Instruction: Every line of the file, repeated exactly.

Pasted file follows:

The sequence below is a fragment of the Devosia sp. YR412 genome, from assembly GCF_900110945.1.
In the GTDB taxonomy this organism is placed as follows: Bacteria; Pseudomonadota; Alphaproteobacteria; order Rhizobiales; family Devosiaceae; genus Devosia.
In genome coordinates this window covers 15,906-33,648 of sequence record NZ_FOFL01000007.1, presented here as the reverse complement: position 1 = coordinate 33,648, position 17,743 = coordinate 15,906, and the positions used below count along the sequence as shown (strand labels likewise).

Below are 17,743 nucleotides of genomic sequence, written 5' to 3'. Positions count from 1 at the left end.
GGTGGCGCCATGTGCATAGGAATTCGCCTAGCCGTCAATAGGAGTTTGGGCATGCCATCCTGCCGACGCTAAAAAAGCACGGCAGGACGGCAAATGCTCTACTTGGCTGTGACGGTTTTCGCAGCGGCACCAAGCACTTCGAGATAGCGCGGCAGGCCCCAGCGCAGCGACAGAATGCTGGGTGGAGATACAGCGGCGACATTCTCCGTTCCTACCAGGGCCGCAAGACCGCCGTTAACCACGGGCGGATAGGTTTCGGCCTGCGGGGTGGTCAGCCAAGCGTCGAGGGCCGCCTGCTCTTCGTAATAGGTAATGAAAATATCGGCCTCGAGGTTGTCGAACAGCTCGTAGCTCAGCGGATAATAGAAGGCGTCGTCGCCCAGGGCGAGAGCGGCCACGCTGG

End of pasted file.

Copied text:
The sequence below is a fragment of the Devosia sp. YR412 genome, from assembly GCF_900110945.1.
In the GTDB taxonomy this organism is placed as follows: Bacteria; Pseudomonadota; Alphaproteobacteria; order Rhizobiales; family Devosiaceae; genus Devosia.
In genome coordinates this window covers 15,906-33,648 of sequence record NZ_FOFL01000007.1, presented here as the reverse complement: position 1 = coordinate 33,648, position 17,743 = coordinate 15,906, and the positions used below count along the sequence as shown (strand labels likewise).

Below are 17,743 nucleotides of genomic sequence, written 5' to 3'. Positions count from 1 at the left end.
GGTGGCGCCATGTGCATAGGAATTCGCCTAGCCGTCAATAGGAGTTTGGGCATGCCATCCTGCCGACGCTAAAAAAGCACGGCAGGACGGCAAATGCTCTACTTGGCTGTGACGGTTTTCGCAGCGGCACCAAGCACTTCGAGATAGCGCGGCAGGCCCCAGCGCAGCGACAGAATGCTGGGTGGAGATACAGCGGCGACATTCTCCGTTCCTACCAGGGCCGCAAGACCGCCGTTAACCACGGGCGGATAGGTTTCGGCCTGCGGGGTGGTCAGCCAAGCGTCGAGGGCCGCCTGCTCTTCGTAATAGGTAATGAAAATATCGGCCTCGAGGTTGTCGAACAGCTCGTAGCTCAGCGGATAATAGAAGGCGTCGTCGCCCAGGGCGAGAGCGGCCACGCTGG